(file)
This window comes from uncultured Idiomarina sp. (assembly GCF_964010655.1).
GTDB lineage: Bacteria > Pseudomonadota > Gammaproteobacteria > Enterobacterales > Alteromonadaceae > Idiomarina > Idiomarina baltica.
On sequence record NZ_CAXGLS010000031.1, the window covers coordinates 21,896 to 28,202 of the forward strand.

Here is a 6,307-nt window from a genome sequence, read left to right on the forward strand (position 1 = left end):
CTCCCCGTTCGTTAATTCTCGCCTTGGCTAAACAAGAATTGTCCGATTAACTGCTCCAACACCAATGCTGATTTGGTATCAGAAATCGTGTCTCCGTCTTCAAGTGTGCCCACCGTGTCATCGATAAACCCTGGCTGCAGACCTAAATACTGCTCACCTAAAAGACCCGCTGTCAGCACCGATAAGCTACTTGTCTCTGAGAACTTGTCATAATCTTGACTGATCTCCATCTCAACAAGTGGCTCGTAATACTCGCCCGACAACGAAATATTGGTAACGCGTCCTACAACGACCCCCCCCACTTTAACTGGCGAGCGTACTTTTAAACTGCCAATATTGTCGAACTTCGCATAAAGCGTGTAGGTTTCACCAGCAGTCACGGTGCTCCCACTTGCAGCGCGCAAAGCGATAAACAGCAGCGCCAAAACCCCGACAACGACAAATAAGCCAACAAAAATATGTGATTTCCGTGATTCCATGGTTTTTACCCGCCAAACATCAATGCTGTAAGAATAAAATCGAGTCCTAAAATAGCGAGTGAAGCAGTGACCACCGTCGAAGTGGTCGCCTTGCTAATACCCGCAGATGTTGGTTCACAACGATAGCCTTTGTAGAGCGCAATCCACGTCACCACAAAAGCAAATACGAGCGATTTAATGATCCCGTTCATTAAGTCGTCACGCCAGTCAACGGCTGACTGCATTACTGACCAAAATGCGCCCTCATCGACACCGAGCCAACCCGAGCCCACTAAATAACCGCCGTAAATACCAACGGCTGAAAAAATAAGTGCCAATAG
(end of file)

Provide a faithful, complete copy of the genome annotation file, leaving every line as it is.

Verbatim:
This window comes from uncultured Idiomarina sp. (assembly GCF_964010655.1).
GTDB lineage: Bacteria > Pseudomonadota > Gammaproteobacteria > Enterobacterales > Alteromonadaceae > Idiomarina > Idiomarina baltica.
On sequence record NZ_CAXGLS010000031.1, the window covers coordinates 21,896 to 28,202 of the forward strand.

Here is a 6,307-nt window from a genome sequence, read left to right on the forward strand (position 1 = left end):
CTCCCCGTTCGTTAATTCTCGCCTTGGCTAAACAAGAATTGTCCGATTAACTGCTCCAACACCAATGCTGATTTGGTATCAGAAATCGTGTCTCCGTCTTCAAGTGTGCCCACCGTGTCATCGATAAACCCTGGCTGCAGACCTAAATACTGCTCACCTAAAAGACCCGCTGTCAGCACCGATAAGCTACTTGTCTCTGAGAACTTGTCATAATCTTGACTGATCTCCATCTCAACAAGTGGCTCGTAATACTCGCCCGACAACGAAATATTGGTAACGCGTCCTACAACGACCCCCCCCACTTTAACTGGCGAGCGTACTTTTAAACTGCCAATATTGTCGAACTTCGCATAAAGCGTGTAGGTTTCACCAGCAGTCACGGTGCTCCCACTTGCAGCGCGCAAAGCGATAAACAGCAGCGCCAAAACCCCGACAACGACAAATAAGCCAACAAAAATATGTGATTTCCGTGATTCCATGGTTTTTACCCGCCAAACATCAATGCTGTAAGAATAAAATCGAGTCCTAAAATAGCGAGTGAAGCAGTGACCACCGTCGAAGTGGTCGCCTTGCTAATACCCGCAGATGTTGGTTCACAACGATAGCCTTTGTAGAGCGCAATCCACGTCACCACAAAAGCAAATACGAGCGATTTAATGATCCCGTTCATTAAGTCGTCACGCCAGTCAACGGCTGACTGCATTACTGACCAAAATGCGCCCTCATCGACACCGAGCCAACCCGAGCCCACTAAATAACCGCCGTAAATACCAACGGCTGAAAAAATAAGTGCCAATAG